Dignitaries and locals paid tribute Saturday to the victims of the fire that killed up to 32 people at a seniors' residence in the Quebec village of L'Isle-Verte last week.
About 900 people, including Prime Minister Stephen Harper, Premier Pauline Marois and Gov. Gen. David Johnston, packed into the Saint-Jean-Baptiste Church.
"We all have parents, grandparents… who are vulnerable," Harper said.
Pierre-André Fournier, archbishop of Rimouski, hailed the work of first responders in the Jan. 23 tragedy as photos of many of the victims graced the church.
"It is difficult for you and I to realize what happened and what we're going through," Fournier told the congregation.
"Thirty-two members of our Christian community have left us tragically."
Local priest Gilles Frigon also paid tribute to the deceased in his homily.
"Nobody deserves to end their days in such a tragic way," Frigon said.
Families still waiting
Twenty-seven people have been declared dead and five others are listed as missing.
Robert Bérubé, whose mother Adrienne Dubé is one of the missing, travelled 500 kilometres from Montreal.
'Nobody deserves to end their days in such a tragic way.' - Priest Gilles Frigon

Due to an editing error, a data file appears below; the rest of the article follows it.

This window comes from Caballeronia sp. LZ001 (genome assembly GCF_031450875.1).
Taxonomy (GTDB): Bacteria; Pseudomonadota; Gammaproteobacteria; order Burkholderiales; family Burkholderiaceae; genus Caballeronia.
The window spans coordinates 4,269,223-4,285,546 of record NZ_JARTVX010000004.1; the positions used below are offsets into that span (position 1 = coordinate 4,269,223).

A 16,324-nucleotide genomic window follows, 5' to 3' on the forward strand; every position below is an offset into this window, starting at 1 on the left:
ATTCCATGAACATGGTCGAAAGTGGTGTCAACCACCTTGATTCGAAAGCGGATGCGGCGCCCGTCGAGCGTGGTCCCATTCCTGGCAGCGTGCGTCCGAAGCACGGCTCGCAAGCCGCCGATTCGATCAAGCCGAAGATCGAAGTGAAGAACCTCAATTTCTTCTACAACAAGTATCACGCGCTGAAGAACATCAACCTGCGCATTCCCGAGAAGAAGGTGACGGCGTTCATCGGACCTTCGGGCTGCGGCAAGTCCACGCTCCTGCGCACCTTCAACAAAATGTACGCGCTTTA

"We're still waiting," he said before the service. "Every day we hope that she will be found."
Bérubé said he can't go through the mourning process until her body is recovered and added he will stay in L'Isle-Verte as long as it takes.
Others in the church included Liberal Leader Justin Trudeau, NDP Leader Thomas Mulcair and Lac-Mégantic Mayor Colette Roy-Laroche, whose community was devastated last July when a train carrying crude oil derailed and exploded in the downtown core.
Forty-seven people died in that tragedy.
Marois requested that flags on government buildings fly at half-mast on Saturday.
Authorities have not yet announced the cause of the blaze.
Emergency crews have worked in sub-zero temperatures to recover bodies and evidence from the rubble of the seniors' home.
Special machines to melt thick sheets of ice coating the structure have been used to help them gain access.
The residence had 52 units and many of its occupants had limited mobility, needing wheelchairs or walkers to get around.
Mulcair said he spent the morning meeting with volunteer firefighters and Red Cross workers, including some he had met last summer in Lac-Mégantic.
"It's extraordinary what's been put in place to help the community because it's not just the families and the loved ones of the victims that have been affected by this, but a whole community and a whole region," he said.
"It's a huge tragedy...and we've got to make sure that the aid continues after."
Trudeau said the fire is further proof of the need to protect the less vulnerable in society, particularly seniors.
"So, to be here with all levels of government, with all different political parties, reinforces the message that we understand that responsibility and it's also a sense of letting the people here in L'Isle-Verte know that people from across the country are thinking of them," he said.
L’Isle-Verte’s Mayor Ursule Thériault said she plans to take advantage of Harper’s presence to ask for help from the federal government.
“All types of aid for this catastrophe will be welcome,” Thériault said.